Current Magazine

The Military and Maspero

Posted on the 18 October 2011 by Warigia @WarigiaBowman
The smoky haze created by the social fire called the Maspero tragedy still blankets Egypt.
As I have reported in earlier posts, deadly clashes between the military, unarmed Coptic Christian protesters, and thugs left at least 26 dead, and more than 300 injured last week. The SCAF has promised to form a fact-finding committee. The clashes were some of the worst violence the country has seen since the January 25th Revolution. ("Egypt Army seeks probe into Cairo clashes,", October 11, 2011) 
International rights groups condemned the Maspero violence, including the United States Commission on International Religious Freedom, Human Rights Watch, and the Washington Institute for Near East Policy. Some have called on the US to withhold military aid to Egypt. Military aid to Egypt may be worth as much as 1.3 billion dollars. US Secretary of State Hilary Clinton spoke on the phone with Minister of Foreign Affairs Amr Mohamed to offer condolences to the victims of the Maspero violence. ("US rights groups slam Egypt's military for Maspero violence, Al Masry al Youm, October, 12, 2011)
The Egyptian military denied charges that the military used live ammunition on protesters, and also denied that army vehicles crushed demonstrators under their wheels. Members of the ruling Supreme Council of the Armed Forces denied at a press conference that soldiers used weapons or force during the protest. (Rana Khazbak, "Military denies use of forces, accuses protesters of armed violence in Maspero, Al Masry Al Youm, October, 12, 2011) However, online videos, as well as credible journalists present at the scene give credence to these allegations. ("Egypt's Army Defends Actions in Protest Crackdown," Al Masry Al Youm, October 12, 2011) General Mahmoud Hegazy, a member of the SCAF asserts that the armed forces "would never and have never opened fire on the people." (Ibid) The Army pins the blame for inciting violence on foreign elements.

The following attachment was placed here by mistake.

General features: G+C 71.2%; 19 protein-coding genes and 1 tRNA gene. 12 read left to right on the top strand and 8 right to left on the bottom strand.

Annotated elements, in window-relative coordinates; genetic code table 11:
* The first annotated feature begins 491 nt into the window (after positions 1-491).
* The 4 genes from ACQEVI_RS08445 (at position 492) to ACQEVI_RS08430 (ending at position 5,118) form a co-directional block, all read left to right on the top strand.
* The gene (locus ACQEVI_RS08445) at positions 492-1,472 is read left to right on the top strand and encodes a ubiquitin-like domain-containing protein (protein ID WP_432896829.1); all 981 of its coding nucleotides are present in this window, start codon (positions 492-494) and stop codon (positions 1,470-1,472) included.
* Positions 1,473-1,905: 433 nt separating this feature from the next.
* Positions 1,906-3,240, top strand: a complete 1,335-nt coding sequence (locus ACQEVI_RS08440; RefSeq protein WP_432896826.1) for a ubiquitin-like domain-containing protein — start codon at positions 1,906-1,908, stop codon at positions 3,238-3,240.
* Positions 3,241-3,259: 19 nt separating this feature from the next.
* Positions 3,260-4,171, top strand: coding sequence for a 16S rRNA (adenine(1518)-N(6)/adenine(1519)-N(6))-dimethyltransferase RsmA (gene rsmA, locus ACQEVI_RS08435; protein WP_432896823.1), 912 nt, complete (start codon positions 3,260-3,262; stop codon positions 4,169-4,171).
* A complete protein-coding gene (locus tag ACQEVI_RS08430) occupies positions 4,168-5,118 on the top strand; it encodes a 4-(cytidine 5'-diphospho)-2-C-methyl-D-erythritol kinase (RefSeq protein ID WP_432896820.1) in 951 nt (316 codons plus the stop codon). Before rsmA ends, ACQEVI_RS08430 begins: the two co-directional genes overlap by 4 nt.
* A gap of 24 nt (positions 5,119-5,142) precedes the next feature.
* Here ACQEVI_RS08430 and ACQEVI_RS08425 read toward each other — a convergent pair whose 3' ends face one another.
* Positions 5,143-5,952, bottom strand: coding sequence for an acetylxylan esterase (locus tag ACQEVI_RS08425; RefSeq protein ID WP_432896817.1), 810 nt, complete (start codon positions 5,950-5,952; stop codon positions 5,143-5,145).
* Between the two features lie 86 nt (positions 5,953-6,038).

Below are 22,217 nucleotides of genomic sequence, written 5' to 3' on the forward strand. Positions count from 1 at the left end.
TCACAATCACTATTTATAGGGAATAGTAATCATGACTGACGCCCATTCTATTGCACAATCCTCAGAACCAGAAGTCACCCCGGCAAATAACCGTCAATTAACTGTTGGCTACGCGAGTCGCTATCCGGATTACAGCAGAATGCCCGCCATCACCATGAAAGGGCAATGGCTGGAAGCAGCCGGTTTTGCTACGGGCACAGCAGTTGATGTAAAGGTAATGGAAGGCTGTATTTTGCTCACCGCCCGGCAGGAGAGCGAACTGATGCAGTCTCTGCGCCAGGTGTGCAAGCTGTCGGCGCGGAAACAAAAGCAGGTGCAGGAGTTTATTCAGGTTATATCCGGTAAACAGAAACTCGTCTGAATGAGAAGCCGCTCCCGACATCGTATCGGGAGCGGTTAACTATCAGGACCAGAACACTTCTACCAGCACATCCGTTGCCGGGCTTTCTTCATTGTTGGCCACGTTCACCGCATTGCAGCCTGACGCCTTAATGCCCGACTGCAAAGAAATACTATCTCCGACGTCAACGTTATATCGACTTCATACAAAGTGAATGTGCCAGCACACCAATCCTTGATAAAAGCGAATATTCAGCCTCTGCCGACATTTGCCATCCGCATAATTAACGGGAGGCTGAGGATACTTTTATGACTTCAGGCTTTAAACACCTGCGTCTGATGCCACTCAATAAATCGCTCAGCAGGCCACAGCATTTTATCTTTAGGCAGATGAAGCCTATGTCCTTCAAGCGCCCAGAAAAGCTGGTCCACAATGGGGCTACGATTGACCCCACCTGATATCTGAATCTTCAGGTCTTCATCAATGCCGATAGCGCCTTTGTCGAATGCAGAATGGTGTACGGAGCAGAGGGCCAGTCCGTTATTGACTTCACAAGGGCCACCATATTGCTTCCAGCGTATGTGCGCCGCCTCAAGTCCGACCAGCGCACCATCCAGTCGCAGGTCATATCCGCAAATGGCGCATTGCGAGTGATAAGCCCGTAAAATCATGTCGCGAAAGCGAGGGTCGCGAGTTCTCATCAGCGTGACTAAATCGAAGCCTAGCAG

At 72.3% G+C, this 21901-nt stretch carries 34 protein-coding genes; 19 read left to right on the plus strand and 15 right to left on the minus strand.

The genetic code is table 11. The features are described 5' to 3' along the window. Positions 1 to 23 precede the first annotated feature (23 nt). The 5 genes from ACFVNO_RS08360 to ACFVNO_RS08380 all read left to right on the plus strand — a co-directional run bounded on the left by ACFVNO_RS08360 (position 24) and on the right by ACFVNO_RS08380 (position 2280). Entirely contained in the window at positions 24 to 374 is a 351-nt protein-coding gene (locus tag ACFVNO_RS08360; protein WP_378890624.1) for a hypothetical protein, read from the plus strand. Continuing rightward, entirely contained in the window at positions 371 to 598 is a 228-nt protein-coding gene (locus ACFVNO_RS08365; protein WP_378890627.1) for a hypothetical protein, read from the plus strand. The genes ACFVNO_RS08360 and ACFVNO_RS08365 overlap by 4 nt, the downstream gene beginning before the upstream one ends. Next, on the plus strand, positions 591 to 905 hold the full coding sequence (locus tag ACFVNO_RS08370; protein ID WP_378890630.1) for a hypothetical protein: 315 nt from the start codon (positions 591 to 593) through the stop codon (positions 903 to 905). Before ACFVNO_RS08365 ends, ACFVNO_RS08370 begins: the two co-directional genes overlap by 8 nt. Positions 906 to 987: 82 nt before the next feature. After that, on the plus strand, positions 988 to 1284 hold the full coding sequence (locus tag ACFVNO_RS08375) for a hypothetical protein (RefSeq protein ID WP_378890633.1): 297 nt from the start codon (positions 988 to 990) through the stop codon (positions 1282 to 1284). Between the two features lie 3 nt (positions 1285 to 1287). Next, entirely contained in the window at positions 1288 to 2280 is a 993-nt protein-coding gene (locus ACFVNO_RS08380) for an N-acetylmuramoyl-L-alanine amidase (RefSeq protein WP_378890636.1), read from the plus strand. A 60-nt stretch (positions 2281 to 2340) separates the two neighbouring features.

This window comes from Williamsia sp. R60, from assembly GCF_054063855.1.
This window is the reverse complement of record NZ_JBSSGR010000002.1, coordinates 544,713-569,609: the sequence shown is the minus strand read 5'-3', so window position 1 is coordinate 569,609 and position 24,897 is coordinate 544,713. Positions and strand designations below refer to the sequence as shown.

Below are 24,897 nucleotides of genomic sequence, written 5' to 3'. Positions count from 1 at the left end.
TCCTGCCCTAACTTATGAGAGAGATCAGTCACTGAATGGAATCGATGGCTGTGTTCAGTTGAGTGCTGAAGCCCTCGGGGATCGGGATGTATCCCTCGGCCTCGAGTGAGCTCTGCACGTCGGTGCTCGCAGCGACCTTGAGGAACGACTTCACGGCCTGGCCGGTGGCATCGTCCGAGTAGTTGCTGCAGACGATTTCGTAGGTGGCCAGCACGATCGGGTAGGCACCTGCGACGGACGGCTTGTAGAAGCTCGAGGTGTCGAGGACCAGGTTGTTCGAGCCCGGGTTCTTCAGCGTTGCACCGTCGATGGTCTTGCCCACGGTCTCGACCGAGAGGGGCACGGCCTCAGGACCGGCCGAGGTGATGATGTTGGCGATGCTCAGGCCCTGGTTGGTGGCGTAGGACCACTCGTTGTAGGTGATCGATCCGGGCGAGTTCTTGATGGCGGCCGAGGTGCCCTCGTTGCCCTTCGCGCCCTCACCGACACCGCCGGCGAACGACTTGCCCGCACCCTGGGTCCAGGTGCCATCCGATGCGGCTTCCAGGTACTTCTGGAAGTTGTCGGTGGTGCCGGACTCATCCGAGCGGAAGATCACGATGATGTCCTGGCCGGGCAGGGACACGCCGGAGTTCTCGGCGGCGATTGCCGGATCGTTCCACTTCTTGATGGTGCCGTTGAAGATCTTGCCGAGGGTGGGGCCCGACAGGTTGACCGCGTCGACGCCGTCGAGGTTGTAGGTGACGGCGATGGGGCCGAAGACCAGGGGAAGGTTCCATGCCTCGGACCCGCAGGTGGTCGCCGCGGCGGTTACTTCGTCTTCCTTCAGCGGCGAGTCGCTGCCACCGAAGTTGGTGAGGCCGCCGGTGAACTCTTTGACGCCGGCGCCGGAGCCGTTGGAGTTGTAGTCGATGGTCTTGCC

Major General Adel Emara claims that tear gas was used for riot control. He claimed that a soldier was driving an armored vehicle to disperse the crowd, when the vehicle was set on fire. He claims the driver was badly injured. (Khazbak,"Military denies use of force") Initial hospital reports show that most victims were killed by gunfire, or by being crushed by military vehicles. Emara accused the protesters of possessing firearms and antagonizing the armed forces. (Ibid.) He showed a video of protesters setting civilian cars on fire, and claimed that the priest was inciting people to violence. He called soldiers involved in the incident "martyrs."
According to a Reuters report on October 11, 2011,  the SCAF is increasingly viewed as a new autocrat, borrowing a page from Mubarak's handbook. Christians and Muslims alike, reports reuters, say that the army's reaction during the Maspero event was as brutal as any of Mubarak's tactics. The Egyptian citizenry is increasingly impatient with Field Marshal Mohamed Hussein Tantawi, 75, the leader of the SCAF and a veteran of the 73 war against Israel.
Al Masry Al Youm, Egypt's most respected independent newspaper, condemned the military's actions in the Maspero tragedy. (Al Masry Editorial, "The military has gone too far, Al Masry al youm, October 11, 2011) They state a peaceful protest was met with excessive force by the military and the police. They urge that all those responsible for the violence be held accountable. The paper called for an elected government as soon as possible.
As long as no presidential election is held, reports Reuters, executive power will remain in the hands of the military. Amr Hamzawy, an activist and political force, and also a faculty member in my department at AUC, stated that " the partnership between the authorities, . . . the SCAF, the cabinet, and the citizens, is over. "( "With Clashes, Egyptians Lose Trust in Military Ruler," Al Masry Al Youm, October 11, 2011)
The Muslim Brotherhood blames remnants of the NDP, the party of Mubarak--now disbanded--for the violence in Maspero. MB Supreme Guide Mohamed Badie says that NDP members had threatened to set "Egypt on fire," if they were banned from political activity. He recommended an elected parliament, and an Ombudsman. (DPA, "Brotherhood supreme guide: NDP remnants behind Maspero bloodshed," Al Masry Al Youm, October 12, 2011)

Back to Featured Articles on Logo Paperblog